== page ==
Although free markets find the equilibrium price between spot supply and demand, they are indeterminate towards establishing equilibrium outside this short-term scope. In the long run, supply, demand and the price level adjusts.
Trend trading creates hyperbolic market prices. That is a phenomenon that exists even without the advent short selling. You can look at stock chart after stock chart and see trading behavior quite clearly. People jump on the bandwagon. There is little rationale that correlates a stock’s trading price and its intrinsic value. Its price has very little to do with retained earnings, shareholder equity, assets, liabilities, book value, even expected future earnings. These two values behave asymmetrically as I have found that most stocks trade in a pattern disconnected to their basic fundamentals.
Trend trading behavior dictates that when prices continue falling, the natural response is to get out of the way. It creates a downward hyperbolic trend where prices fall exponentially until the price falls so far below its long-term trend line and/or intrinsic valuation. This phenomenon exists even without short-selling. When you add short-selling, the laissez-faire capitalists argue, it clears markets sooner - like when ripping a band-aid off fast it hurts less.
However short-selling doesn’t actually have that effect for several reasons. For one, the phenomenon known as hypothecation obfuscates the supply/demand dynamic. Short selling is supposed to involve borrowing someone else’s shares and selling them as if you owned them with the intention of profiting by buying them back at a lower price later. It implies locking those shares up so they are not available to the market until they are bought back. But this is not how it works under hypothecation. In reality the shares remain available. This appears to the market as more shares available for sale artificially pushing up supply.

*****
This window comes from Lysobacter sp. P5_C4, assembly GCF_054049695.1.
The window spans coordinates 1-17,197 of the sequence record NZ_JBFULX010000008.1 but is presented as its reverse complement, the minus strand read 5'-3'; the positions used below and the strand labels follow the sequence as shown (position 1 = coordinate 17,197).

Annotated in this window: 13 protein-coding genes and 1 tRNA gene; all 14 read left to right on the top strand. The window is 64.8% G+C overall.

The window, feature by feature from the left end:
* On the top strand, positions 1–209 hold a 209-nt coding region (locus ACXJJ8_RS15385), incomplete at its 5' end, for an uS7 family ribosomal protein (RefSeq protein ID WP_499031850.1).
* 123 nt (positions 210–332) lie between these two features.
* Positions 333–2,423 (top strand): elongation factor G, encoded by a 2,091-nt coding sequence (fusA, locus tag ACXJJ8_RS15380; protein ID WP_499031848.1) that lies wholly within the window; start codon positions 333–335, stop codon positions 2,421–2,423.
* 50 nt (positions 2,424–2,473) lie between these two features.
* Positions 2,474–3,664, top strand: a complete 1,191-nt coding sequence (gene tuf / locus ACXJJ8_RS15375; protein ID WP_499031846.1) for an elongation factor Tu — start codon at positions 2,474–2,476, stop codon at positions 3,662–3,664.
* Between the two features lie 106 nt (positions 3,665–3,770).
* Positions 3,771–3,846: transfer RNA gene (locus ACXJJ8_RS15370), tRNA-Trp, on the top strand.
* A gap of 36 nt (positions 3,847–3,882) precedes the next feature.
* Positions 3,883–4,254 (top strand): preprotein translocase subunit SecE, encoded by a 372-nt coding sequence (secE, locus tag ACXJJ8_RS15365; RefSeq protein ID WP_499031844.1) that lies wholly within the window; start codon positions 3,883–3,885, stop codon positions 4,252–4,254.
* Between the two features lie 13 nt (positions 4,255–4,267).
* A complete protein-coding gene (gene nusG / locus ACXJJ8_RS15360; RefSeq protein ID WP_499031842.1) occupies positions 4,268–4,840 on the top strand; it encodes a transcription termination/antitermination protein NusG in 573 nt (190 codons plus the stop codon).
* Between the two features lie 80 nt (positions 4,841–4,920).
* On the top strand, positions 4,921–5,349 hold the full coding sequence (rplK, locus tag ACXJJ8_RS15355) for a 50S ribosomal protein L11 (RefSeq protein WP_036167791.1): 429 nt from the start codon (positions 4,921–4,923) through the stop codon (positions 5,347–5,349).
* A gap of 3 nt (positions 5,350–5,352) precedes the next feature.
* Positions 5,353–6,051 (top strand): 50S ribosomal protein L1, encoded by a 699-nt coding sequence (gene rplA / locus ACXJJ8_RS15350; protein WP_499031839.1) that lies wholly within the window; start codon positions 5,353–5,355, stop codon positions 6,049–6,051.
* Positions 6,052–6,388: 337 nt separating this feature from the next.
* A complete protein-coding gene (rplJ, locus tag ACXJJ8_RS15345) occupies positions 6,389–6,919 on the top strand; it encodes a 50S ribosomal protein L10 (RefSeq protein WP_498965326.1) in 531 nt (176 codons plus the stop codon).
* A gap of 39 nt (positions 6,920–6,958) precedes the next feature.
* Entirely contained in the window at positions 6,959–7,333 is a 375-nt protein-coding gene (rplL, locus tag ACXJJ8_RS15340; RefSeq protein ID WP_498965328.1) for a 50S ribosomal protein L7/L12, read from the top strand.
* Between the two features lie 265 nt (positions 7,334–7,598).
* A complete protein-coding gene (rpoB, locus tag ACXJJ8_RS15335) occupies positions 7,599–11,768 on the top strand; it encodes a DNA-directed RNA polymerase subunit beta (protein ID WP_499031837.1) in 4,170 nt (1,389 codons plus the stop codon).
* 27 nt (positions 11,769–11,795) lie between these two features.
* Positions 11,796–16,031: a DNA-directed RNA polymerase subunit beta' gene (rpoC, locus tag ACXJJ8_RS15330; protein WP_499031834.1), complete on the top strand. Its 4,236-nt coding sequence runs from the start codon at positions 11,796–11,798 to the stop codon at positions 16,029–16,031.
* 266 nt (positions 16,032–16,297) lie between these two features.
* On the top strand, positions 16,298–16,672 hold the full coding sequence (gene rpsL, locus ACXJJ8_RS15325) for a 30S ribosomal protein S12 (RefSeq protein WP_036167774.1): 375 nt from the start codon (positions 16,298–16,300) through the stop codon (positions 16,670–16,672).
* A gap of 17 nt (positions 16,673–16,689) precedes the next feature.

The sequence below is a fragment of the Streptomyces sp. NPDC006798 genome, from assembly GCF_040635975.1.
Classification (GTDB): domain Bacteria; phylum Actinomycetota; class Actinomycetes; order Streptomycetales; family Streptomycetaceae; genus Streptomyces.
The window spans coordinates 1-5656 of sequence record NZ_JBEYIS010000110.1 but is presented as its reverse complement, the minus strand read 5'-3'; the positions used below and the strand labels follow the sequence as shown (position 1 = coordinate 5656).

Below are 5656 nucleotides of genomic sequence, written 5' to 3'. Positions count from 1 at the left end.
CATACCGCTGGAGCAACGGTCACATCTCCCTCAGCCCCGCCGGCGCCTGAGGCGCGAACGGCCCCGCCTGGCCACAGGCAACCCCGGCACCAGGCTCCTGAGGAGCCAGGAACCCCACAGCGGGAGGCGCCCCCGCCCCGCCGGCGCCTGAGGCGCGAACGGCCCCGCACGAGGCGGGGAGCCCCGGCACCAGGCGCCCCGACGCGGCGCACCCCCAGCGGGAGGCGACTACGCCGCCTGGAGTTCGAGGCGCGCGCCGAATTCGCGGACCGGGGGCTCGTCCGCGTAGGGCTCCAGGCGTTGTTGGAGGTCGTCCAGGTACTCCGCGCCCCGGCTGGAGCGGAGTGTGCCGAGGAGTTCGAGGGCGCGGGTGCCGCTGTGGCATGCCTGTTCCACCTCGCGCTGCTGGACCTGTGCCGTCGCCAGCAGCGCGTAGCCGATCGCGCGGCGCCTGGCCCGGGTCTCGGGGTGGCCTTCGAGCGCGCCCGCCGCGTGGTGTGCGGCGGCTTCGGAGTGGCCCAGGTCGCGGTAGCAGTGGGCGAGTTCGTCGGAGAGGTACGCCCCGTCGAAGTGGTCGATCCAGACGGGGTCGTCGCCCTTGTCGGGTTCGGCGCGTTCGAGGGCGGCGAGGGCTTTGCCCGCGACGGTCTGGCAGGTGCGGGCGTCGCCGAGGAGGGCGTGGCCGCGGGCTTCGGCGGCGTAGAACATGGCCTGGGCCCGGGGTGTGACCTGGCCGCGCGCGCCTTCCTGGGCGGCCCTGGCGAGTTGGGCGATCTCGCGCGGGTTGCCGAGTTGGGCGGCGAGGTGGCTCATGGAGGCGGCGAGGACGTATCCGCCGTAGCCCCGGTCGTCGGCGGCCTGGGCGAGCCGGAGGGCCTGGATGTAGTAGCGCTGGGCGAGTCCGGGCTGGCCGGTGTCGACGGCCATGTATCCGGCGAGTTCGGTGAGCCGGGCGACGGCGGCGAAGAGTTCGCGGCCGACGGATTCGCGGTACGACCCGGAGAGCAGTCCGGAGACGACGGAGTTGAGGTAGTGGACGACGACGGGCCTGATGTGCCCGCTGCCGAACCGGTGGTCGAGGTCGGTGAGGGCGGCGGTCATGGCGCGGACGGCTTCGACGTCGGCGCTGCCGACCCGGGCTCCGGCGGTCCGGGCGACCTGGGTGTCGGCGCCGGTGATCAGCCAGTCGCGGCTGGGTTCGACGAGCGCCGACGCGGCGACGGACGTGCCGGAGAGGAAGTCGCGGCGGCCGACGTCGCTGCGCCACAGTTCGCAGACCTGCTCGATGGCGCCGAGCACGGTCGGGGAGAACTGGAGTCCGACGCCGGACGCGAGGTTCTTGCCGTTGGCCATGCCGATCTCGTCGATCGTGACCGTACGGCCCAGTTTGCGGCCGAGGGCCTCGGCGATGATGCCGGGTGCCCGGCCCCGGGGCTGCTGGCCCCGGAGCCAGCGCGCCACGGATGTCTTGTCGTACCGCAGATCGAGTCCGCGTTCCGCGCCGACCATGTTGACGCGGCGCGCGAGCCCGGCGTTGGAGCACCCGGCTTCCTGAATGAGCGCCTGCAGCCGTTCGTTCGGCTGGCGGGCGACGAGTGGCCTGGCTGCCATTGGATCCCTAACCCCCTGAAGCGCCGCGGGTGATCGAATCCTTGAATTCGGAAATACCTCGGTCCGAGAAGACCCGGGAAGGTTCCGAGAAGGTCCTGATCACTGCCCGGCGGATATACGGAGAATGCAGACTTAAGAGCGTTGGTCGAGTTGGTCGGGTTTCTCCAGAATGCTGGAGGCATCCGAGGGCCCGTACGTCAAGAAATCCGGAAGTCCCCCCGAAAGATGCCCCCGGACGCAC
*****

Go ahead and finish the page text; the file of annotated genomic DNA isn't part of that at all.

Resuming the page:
In your basic supply/demand dynamic, hypothecation of short-sold shares can dramatically increase supply and therefore prices fall. When this phenomenon is added to an already existing downward trend, it serves to artificially fuel the downward momentum. The second problem with short-selling is that it’s too easy to leverage to zero. When a brokerage firm allows their clients to buy on margin, this creates leverage when used to buy shares – an important point is that it can be used to buy any shares. Moreover, in this scenario there is a finite amount of leverage that can be applied toward any stock whose price is potentially infinite. Remember, a stock price theoretically could go to infinity.
Whereas when leverage is used to short-sell stock, the stock price on the downside is finite at zero. In many cases the stock price of zero is more readily finite than the amount of leverage that can be obtained through re-hypothecation.
For example, if there are 100 million shares outstanding, and 100 million shares hypothecated and then sold short – because they are not locked out, there will soon exist 200 million shares – the original 100 million shares plus the hypothecated shares sold short. Eventually, those 100 million short-sold shares will be bought back and everyone’s happy right? No. In certain circumstances like what’s prevalent in today’s market, before that occurs the stock price will already have been driven to near zero with the stock in violation of its exchange mandated minimum price – this causing it to be delisted from the stock exchange. Coincident with that the company is driven toward declaring bankruptcy as companies typically float stock for emergency operating capital or use their stock as collateral for short-term debt obligations. A sub par stock typically cannot raise capital in the credit or equity markets.
The capitalists’ rationale is this: the market simply helped speed up the inevitable. However in most cases that just isn’t true without this additional hyperbolic momentum caused by the hypothecation and downside leverage.
In many cases, the short sellers operate under total secrecy and float false rumors that malign the company and destroy confidence keeping buyers out of the market until the rumors are proven to be false. By that time the stock price collapses under the panic selling making the false prophesy come true.
I like the analogy of a mob rushing a theatre full of people, borrowing their belongings, and then screaming “fire” shortly before locking them inside. In most cases the predators don’t even need to set an actual fire. In the mayhem and mad rush to the exit doors, fire is the least of their concerns as they trample over each other to death. The few who survive end up receiving their belongings, while the remainder becomes the mob’s treasure trove.